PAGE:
Sunday, February 21, 2016

100 Things I Want to Tell My Children and Grandchildren: #18

(I recently discovered this photo of my dad Jessie Sidney Wade. He was a handsome dude!)

When things get crazy – when you are confronted by a crisis, be still.

This may very well be one of the hardest things you will ever master because it involves maintaining control over our most uncontrollable natural instinct: emotion.  The situations in which we tend to get most upset are when one of our loved ones or we are attacked or threatened. Science tells us we are genetically predisposed to react quickly and strongly because our DNA was passed down from ancestors whose very survival was dependent upon their capacity to react.

However, we're not dodging saber-toothed tigers anymore, and if my many years of facing threats and fears have taught me anything, it is this. Unless the threat of death is imminent, when faced with something that triggers extreme emotion, the best thing to do is to just be still.  Here’s why:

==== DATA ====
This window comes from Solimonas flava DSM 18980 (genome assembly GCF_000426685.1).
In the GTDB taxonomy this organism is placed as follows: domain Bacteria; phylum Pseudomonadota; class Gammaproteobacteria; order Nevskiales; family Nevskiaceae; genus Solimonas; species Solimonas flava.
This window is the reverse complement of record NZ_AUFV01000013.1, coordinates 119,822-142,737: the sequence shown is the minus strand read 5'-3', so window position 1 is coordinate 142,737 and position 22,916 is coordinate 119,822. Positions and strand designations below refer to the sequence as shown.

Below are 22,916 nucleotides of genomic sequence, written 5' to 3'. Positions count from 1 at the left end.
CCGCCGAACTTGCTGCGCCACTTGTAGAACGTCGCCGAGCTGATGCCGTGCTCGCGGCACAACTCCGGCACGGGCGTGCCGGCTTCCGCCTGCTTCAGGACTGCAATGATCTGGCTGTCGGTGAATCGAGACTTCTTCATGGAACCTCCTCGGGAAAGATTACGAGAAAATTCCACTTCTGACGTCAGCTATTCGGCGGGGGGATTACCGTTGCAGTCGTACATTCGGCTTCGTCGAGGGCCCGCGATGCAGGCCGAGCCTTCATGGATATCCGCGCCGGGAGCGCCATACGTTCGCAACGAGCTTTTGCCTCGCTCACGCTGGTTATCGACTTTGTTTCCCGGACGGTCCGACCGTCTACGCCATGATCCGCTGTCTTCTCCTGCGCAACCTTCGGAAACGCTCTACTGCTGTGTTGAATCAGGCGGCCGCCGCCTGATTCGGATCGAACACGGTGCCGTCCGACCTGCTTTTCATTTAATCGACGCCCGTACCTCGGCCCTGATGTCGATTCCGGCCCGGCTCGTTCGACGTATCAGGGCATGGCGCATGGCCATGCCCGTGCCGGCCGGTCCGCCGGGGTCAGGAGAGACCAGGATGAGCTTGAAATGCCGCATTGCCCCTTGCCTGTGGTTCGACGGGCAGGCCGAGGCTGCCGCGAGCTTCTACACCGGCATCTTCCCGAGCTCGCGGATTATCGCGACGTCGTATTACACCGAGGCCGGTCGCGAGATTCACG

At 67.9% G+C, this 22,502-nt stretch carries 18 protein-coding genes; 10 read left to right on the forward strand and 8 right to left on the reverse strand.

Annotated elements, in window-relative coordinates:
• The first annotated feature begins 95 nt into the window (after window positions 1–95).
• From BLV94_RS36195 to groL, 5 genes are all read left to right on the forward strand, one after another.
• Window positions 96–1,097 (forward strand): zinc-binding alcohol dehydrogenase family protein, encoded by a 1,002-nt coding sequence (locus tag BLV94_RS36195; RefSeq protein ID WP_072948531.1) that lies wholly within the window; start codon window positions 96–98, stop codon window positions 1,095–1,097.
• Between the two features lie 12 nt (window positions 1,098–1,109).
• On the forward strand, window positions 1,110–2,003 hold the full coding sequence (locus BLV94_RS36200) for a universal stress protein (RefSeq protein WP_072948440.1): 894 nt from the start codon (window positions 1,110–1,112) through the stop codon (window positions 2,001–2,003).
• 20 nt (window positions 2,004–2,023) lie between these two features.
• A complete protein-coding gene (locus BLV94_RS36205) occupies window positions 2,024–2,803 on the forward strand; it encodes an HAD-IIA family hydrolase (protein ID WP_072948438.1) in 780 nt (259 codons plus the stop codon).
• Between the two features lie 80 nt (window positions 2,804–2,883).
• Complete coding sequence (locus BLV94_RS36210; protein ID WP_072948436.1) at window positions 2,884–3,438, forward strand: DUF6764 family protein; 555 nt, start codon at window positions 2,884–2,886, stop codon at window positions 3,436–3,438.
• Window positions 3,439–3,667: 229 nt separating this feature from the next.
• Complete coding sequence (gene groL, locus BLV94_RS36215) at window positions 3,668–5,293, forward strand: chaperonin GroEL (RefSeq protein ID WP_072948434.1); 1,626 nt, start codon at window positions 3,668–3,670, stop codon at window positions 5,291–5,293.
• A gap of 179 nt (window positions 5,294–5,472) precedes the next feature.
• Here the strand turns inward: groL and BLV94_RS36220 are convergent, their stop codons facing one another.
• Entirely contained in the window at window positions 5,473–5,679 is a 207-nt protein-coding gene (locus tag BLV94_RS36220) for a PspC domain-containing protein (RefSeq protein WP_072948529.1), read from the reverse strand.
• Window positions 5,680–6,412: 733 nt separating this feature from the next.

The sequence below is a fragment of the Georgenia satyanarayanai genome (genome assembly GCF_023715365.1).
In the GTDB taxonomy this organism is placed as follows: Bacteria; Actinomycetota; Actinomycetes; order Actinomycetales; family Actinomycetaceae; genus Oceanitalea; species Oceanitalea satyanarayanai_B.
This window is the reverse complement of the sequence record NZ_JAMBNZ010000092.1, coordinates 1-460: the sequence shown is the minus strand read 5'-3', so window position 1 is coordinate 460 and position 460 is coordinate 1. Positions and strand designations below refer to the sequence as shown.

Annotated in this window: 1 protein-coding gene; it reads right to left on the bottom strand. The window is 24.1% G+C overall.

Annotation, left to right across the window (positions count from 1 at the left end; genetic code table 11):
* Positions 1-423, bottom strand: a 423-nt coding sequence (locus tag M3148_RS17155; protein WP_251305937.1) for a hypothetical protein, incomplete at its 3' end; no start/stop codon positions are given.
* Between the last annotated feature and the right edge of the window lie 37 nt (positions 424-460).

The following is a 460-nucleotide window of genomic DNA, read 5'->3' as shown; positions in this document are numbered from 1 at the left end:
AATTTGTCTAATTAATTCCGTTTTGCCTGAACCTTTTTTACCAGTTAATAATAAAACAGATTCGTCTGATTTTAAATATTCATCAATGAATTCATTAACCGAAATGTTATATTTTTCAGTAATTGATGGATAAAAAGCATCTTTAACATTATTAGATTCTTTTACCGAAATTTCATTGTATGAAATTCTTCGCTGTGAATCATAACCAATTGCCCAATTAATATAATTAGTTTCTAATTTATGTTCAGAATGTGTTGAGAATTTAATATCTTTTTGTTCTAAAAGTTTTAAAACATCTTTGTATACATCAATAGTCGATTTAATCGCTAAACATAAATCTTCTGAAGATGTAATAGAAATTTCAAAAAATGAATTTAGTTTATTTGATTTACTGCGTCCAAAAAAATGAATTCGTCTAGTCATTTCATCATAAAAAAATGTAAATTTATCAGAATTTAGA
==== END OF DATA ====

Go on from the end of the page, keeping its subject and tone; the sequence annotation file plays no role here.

• Nothing is ever as bad as it initially seems. We may not have enough information to know what is really going on. The situation may be fixable. The situation may completely go away given time.
  • You don’t have to make a decision or react immediately, and probably shouldn’t. Although it often seems you do, more often than not, you really don’t. Threats and deadlines are often thrown at us as a tactic to cause us to react poorly
  • Making decisions from an emotional position is hardly ever a good idea. When we are angry or afraid, we do not think rationally. We do not stop and analyze the situation, look at it from several different perspectives, seek independent opinions, or consider the alternatives. We react, often saying and doing things we may later regret.
  • Very often situations fix themselves. People calm down and are sorry they lashed out. They think of other solutions, or someone else does. Sometimes the circumstances creating the crisis just drift away. How many times have you thought your world was crumbling? Has it?
Unfortunately I didn't learn this lesson soon enough, and as a result suffered tremendous loss. What we do in the heat of emotion can be very wrong and irreversible.  My hope is to save you from making the same mistake.

I read somewhere that Napoleon Bonaparte waited three weeks to read his mail because he knew many things would resolve themselves in the interim. 

When you are confronted by a crisis, just be still.

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